Skip to toolbar

Today, I’m describing what happened when my mum got her first invitation to breast screening, and how my natural bossy nature took over – only because I care – but was I right?

Like Mother, Like Daughter….

I wouldn’t want to be like anyone else, as the saying goes.

Whenever I catch myself being contrary, whenever I realise that I am listening to good advice but not taking it, whenever I’m being sparkly and giggly, whenever I’m avidly reading and agreeing with crazy conspiracy theories, it’s then that I realise:

I am my mother’s daughter.

Image showing a mother & daughter looking at each other

Mum & daughter

What about you? Do you recognise yourself in your mum? I look like her, but sadly, not enough like her – and I look at my own daughter’s face and see my mum there too. And sometimes, when I ask her to do something and she does the exact opposite of what I’ve asked, I think ‘Yep, just like my mother!’

My mum was of the generation that didn’t learn to drive – the men did things like that when she was growing up, so most weeks we went out together; I took her shopping and to appointments and to see her brothers, things like that. And we talked on the phone every few nights, and me and my sister and brother still miss her.

That’s not to say it was all love and happiness, goodness me no. Have you ever seen two women who like to be different actually agree? It has to be said, that sometimes agreeing to disagree with your mum is the easiest way to a peaceful day!

Image showing a mother & daughterThe bond between mum and daughter is a difficult one sometimes; especially when it comes to giving and taking advice. If you’re a daughter, your mum’s advice on which man to date or marry is rarely greeted with thanks – and more often than not, ignored! Your mum’s attempts to organise your life are not appreciated at the time, but if she doesn’t bother, then you feel neglected – and who loves their mum but can’t ever contemplate living with them again?!

We know though, don’t we, that she’s doing it out of love, because she’s showing that she cares. If you’ve got children of your own, you understand that need to make sure that your precious kids are safe and doing well, because it’s easier now to put yourself in her shoes.

The worry about whether your mum is in good health, the need for her to always be there for us is a worry for a daughter, I think. Whether or not she drives you mad with her funny ways, or embarrasses you in front of your mates with those tales of your childhood wrongdoings, you still want her there when life gets hard. Most of us learn to forgive!

If you’re like me, you’ll want her to look after herself, and get frustrated when your good advice gets ignored. Take the case for health screening, in particular breast cancer screening: it’s every person’s choice whether to have it or not, but the decision can sometimes cause arguments between family members.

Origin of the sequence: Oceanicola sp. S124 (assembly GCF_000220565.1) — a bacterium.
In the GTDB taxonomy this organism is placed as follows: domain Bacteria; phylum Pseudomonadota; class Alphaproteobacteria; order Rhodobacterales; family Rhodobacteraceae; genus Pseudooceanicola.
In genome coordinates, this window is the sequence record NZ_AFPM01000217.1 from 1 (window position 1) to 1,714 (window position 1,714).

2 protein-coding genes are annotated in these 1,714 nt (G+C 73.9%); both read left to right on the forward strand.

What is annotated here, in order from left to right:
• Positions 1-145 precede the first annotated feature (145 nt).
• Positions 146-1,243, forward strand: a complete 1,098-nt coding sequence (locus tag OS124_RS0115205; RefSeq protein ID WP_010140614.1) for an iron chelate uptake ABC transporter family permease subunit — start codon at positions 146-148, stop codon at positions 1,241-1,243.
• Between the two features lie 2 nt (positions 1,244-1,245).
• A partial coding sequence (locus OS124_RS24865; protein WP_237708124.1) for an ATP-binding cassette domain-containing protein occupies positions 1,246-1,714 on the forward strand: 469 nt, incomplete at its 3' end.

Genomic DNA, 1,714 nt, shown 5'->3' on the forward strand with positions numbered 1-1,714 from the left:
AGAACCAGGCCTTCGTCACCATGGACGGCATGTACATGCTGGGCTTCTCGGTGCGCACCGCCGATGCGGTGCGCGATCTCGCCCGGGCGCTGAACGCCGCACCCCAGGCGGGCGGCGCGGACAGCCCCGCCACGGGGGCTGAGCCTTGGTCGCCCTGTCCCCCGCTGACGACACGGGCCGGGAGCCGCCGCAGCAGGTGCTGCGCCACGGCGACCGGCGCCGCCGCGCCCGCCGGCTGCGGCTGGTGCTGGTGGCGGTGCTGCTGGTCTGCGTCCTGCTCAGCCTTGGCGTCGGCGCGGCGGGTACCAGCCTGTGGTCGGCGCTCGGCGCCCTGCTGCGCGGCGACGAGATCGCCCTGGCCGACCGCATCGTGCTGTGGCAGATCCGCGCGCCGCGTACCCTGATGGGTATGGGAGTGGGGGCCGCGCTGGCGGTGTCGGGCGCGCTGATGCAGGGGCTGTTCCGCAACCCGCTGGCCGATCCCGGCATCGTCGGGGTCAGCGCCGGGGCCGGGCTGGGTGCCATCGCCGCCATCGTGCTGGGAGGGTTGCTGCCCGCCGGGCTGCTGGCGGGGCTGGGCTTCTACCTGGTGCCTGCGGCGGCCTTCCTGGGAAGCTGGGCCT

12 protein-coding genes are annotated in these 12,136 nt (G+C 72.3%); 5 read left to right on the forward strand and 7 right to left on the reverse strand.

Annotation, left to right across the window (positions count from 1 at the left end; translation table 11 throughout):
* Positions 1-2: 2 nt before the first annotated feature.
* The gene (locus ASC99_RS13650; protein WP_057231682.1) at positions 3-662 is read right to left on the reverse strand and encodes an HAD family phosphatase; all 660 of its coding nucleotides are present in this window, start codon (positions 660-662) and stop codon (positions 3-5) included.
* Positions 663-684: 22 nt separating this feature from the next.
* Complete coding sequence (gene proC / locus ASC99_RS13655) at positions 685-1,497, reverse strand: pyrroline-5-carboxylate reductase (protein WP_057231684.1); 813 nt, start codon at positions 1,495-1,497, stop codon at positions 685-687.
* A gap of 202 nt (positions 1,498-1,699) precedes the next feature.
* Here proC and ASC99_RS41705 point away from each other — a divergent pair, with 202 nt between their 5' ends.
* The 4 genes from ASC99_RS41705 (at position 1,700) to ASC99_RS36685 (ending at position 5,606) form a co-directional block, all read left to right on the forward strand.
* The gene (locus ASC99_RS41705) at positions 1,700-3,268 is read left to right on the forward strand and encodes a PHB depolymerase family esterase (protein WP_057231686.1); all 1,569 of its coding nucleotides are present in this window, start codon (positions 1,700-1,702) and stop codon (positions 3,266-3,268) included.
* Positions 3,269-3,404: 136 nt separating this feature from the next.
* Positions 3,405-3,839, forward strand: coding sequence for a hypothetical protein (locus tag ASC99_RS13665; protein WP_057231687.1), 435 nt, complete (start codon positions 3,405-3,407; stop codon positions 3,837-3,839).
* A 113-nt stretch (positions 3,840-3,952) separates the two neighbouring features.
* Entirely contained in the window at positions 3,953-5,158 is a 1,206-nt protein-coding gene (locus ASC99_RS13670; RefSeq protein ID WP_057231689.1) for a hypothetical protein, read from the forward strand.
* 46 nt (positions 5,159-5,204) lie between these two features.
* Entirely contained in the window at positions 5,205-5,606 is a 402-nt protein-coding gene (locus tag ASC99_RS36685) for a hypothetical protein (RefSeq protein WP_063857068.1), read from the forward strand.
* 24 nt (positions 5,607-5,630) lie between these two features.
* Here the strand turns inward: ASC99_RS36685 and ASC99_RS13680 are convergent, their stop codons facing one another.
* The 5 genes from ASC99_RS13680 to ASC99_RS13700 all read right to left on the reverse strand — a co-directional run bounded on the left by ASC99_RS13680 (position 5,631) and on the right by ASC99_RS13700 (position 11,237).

Image showing orange poppy flowerWhen my mother got her invitation to breast cancer screening she was annoyed. Now, most women get annoyed because they don’t want to be reminded that they’re getting older, and a mammogram is a definite reminder that your 40’s have passed; but my mum was annoyed because they’d booked her a mammogram appointment time without checking that she was free. Of course, it’s a mass breast cancer screening programme, and a computer randomly assigns appointment slots to whatever name turns up in its system, but mum wasn’t having any of that.

‘It’s not right, they shouldn’t be so cheeky’ she fumed. I instantly went into bossy child mode: ‘Oh muuuuuuum, don’t be so stupid, just ring them, change the appointment and go to it!’ Cue another mother-daughter argument!

finger figureShe did go in the end, but actually, thinking about it now she might have been scared of having a mammogram and that was her way of avoiding it. I think my communication skills needed improving, if anything else, but in my defence, I wanted her to go because I believed in health screening, and it was my way of showing that I cared about her. We weren’t the type of family who tell each other that we love them, nope, it’s not really the Wigan way, I have to say.

What about you? How do you talk to your mum about health? Or do you not? What happens when you try to give your mum good advice? Does she listen? Mine never did, it used to frustrate me like nothing else on Earth could! What happens when she gives you good advice? Does it drive you nuts?

Are you like mother, like daughter? What would you do in her shoes?

#showucare #mammogram


Leslie · March 20, 2017 at 1:10 pm

Really sooooo true. Love my mum to bits and worry about her now she’s becoming more vulnerable and ‘delicate’. Maintaining the balance between advocacy and being a nag is difficult but so important to get right in order to ensure mum retains her independence and dignity. Encouraging our loved ones to go for screening needs same balanced approach but important to discuss still the same.

Julie Stein Hodgins. · March 20, 2017 at 4:31 pm

My mum did it just cause I was in the business. Did I force her..or did I just say would you like a mammogram done .just to check all is well? Yes..she had the examination done…so she is like me, into early detection. Lovely blog for this time of year.

shaheeda · March 23, 2017 at 9:51 am

Fantastic blog Bev. My mother is a great believer in health screening so she attends and really appreciates the services that are offered. It not always easy for mothers from the BME community with barriers such as language but just to remind all the mothers that information leaflets can be requested on your preferred language!

Comments are closed.